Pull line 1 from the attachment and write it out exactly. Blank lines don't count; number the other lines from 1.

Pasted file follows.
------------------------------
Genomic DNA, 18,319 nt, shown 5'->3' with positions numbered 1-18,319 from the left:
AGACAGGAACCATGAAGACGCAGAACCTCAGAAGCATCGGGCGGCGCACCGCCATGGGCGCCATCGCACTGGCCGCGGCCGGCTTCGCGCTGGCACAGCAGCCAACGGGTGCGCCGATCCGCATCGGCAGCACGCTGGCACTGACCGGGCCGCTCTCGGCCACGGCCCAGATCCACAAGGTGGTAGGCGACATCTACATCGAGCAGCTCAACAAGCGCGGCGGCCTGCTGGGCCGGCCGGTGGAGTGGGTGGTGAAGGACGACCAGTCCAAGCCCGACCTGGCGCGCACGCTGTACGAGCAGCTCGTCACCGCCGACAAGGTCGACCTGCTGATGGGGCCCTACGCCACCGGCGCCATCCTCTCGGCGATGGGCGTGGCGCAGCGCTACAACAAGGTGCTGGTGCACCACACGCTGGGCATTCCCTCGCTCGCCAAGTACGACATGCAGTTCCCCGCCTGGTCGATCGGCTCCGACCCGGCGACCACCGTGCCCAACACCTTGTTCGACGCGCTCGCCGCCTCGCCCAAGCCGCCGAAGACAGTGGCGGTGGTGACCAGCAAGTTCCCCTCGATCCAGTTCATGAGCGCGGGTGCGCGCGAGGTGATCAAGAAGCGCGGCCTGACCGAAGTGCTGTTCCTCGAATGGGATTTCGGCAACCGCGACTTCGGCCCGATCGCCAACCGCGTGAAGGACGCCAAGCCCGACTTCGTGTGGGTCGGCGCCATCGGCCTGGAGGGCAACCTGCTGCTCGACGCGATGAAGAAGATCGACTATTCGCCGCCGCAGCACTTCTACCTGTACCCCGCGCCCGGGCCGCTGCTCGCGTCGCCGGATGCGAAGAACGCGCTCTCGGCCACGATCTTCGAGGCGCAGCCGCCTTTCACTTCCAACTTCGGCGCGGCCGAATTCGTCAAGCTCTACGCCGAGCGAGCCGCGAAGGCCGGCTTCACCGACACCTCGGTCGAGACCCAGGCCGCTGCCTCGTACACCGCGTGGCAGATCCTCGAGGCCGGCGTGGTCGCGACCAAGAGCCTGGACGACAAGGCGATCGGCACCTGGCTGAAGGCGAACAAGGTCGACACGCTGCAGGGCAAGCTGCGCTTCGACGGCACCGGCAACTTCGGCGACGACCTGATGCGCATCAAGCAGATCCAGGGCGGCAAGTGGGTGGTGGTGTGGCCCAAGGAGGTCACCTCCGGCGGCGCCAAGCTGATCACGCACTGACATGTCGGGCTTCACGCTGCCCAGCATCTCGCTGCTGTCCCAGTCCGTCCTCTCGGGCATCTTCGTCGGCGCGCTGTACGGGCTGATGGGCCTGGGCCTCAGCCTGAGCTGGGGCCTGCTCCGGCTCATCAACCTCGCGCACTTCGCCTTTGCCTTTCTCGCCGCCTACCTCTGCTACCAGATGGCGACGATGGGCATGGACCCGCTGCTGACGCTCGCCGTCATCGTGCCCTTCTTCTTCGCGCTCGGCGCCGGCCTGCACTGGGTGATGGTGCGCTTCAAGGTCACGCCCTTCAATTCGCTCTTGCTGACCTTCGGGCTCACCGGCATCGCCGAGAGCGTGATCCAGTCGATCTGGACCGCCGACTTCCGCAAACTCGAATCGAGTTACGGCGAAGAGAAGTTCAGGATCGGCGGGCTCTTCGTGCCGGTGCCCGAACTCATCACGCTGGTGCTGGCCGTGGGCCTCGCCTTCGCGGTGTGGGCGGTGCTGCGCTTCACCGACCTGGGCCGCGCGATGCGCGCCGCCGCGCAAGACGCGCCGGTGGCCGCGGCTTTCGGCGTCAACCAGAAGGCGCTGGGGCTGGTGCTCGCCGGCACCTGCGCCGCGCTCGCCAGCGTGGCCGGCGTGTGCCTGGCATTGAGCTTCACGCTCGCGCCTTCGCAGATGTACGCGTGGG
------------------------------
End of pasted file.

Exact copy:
Genomic DNA, 18,319 nt, shown 5'->3' with positions numbered 1-18,319 from the left: